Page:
The unexpected death of a loved one is a devastating experience, especially when a preventable accident caused the death. If a negligent party causes an accident that results in fatal injuries to a family member, you may be able to bring wrongful death action against the responsible parties.
Understanding what constitutes a wrongful death may require guidance from a Calumet City wrongful death lawyer. A compassionate and knowledgeable personal injury attorney could review your case and help address the financial concerns that often accompany a sudden death, so you may recover financially and hopefully find some peace of mind. En Español.
In a wrongful death case, a representative of the deceased person’s estate—typically an immediate family member—may bring a claim against the parties whose negligent, reckless or intentional acts led to the unexpected death. In a Calumet City legal case, the plaintiffs or their wrongful death lawyer must demonstrate that:
As per 740 Illinois Compiled Statutes 180/1, when a wrongful act, neglect, or default leads to death, the responsible individuals are liable for an action for damages. An accidental wrongful death action is also valid if the deceased person would have been eligible to bring a personal injury claim against the responsible party had they survived.
Typically, all damages awarded in a wrongful death suit benefit the surviving spouse and next of kin. In the event the deceased person has no surviving spouse or next of kin, an attorney with experience handling wrongful death claims in Calumet City could outline the priority of individuals who may receive damages.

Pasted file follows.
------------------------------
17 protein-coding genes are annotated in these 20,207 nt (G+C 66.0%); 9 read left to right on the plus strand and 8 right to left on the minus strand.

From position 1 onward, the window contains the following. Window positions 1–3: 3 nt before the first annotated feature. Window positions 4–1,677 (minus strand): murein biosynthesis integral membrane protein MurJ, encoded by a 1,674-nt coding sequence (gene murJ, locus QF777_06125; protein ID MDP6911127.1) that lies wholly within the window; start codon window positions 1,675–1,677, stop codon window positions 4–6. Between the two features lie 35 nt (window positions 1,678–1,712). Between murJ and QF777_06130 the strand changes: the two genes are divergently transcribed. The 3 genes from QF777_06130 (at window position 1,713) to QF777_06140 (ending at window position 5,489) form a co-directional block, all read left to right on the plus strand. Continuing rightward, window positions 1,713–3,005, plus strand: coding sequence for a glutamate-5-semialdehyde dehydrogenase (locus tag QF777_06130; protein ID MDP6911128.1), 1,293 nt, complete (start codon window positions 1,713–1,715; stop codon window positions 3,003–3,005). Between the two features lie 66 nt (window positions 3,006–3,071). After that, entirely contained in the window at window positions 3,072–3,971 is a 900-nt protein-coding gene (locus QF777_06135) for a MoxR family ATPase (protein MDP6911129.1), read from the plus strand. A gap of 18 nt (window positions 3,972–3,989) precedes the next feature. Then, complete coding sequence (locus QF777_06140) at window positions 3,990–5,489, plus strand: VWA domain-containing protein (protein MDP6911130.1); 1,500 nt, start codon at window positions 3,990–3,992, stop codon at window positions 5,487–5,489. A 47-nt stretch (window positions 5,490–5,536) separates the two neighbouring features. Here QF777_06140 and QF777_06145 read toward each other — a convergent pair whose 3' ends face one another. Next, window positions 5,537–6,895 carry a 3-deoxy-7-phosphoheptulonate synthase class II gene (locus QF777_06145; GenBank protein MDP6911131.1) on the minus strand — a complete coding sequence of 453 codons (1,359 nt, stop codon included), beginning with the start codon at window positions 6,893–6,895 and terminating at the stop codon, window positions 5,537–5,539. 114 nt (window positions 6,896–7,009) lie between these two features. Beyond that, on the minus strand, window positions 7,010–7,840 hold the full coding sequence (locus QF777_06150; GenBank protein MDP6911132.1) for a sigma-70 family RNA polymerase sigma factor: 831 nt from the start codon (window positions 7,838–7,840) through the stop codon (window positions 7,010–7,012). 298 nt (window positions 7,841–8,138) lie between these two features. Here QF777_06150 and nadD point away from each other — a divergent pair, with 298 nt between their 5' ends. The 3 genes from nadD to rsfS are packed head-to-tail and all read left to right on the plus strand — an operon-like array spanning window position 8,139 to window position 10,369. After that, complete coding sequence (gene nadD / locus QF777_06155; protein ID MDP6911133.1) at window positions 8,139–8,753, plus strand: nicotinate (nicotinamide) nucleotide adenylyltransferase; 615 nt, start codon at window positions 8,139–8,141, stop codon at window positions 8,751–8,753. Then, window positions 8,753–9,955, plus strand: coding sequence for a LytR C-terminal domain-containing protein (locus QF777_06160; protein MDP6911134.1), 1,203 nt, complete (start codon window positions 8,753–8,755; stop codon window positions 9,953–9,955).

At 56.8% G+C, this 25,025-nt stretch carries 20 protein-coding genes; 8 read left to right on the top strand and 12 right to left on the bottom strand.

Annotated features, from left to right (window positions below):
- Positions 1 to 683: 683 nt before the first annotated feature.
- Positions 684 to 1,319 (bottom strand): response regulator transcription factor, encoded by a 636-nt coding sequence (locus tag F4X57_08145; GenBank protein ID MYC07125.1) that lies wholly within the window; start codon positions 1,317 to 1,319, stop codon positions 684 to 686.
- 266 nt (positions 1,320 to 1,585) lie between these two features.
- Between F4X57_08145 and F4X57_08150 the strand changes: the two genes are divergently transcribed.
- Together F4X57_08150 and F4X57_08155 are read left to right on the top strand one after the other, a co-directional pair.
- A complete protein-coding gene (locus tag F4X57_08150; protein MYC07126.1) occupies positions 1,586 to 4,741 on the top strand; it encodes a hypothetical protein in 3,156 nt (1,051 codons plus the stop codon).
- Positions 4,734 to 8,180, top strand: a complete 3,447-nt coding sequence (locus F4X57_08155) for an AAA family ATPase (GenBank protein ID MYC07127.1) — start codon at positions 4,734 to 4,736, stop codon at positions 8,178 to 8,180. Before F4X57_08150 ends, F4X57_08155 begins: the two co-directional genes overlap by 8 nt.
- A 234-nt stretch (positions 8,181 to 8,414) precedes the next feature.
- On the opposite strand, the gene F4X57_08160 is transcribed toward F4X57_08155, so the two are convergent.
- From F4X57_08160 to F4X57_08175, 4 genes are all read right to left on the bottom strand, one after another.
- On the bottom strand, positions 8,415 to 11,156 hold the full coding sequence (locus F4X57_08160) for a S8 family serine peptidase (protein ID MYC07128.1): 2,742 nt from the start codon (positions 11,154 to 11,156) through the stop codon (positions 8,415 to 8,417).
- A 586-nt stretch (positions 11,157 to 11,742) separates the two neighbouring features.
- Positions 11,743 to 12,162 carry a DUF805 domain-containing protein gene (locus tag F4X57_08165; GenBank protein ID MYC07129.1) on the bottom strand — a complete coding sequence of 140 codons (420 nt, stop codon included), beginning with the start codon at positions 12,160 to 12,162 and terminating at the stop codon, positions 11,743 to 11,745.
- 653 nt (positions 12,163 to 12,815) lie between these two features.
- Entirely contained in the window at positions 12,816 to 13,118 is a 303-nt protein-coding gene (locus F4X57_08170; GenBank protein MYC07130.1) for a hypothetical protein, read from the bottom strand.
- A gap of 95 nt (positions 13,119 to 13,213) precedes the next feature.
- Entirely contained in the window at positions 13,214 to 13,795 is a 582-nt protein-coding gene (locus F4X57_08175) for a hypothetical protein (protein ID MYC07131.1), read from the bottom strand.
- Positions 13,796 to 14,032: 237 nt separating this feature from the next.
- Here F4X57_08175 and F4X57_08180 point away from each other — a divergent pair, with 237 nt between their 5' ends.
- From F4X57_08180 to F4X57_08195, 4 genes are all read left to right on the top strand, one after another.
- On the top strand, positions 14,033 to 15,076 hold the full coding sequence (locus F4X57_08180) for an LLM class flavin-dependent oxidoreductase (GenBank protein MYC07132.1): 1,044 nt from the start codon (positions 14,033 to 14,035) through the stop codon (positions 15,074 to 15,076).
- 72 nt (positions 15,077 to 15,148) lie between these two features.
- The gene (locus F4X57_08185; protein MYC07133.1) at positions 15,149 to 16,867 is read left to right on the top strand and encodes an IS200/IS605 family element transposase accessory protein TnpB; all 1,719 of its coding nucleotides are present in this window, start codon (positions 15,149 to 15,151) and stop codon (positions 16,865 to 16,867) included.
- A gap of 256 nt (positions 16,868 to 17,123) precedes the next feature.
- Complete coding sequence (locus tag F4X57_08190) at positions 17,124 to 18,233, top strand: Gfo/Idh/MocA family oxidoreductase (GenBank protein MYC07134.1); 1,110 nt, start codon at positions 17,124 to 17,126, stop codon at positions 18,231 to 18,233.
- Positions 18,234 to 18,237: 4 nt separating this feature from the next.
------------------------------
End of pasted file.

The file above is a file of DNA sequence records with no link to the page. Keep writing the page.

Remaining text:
There are various damages or types of compensation that estate representatives can seek on behalf of surviving family members. The most common type are pecuniary damages, which compensate direct financial losses from the death such as medical expenses, funeral and burial costs, and loss of income.
Other types of compensation may also be available depending on the circumstances. For example, representatives of the estate could seek compensation for a deceased person’s pain and suffering, lost support and services, and loss of companionship or parental guidance. Certain additional damages may be appropriate when an individual survives for a period of time between their initial injuries and their passing.
Illinois maintains a statute of limitations in both personal injury and wrongful death claims. Under 740 ILCS 180/2, representatives of the estate must bring a claim alleging wrongful death within two years of the date of death or settle privately. Individuals who fail to meet this statute of limitations may lose their ability to pursue any compensation.
When you lose a loved one due to another person’s negligent actions, you may have a claim for damages against all responsible parties. A seasoned attorney could help guide you through the complex process of bringing a civil claim.
Seeking damages through this type of claim may not only bring your family some measure of financial security, but also can allow you to seek justice for the loss of your loved one. Contact a Calumet City wrongful death lawyer today to discuss whether you have grounds for a valid wrongful death claim.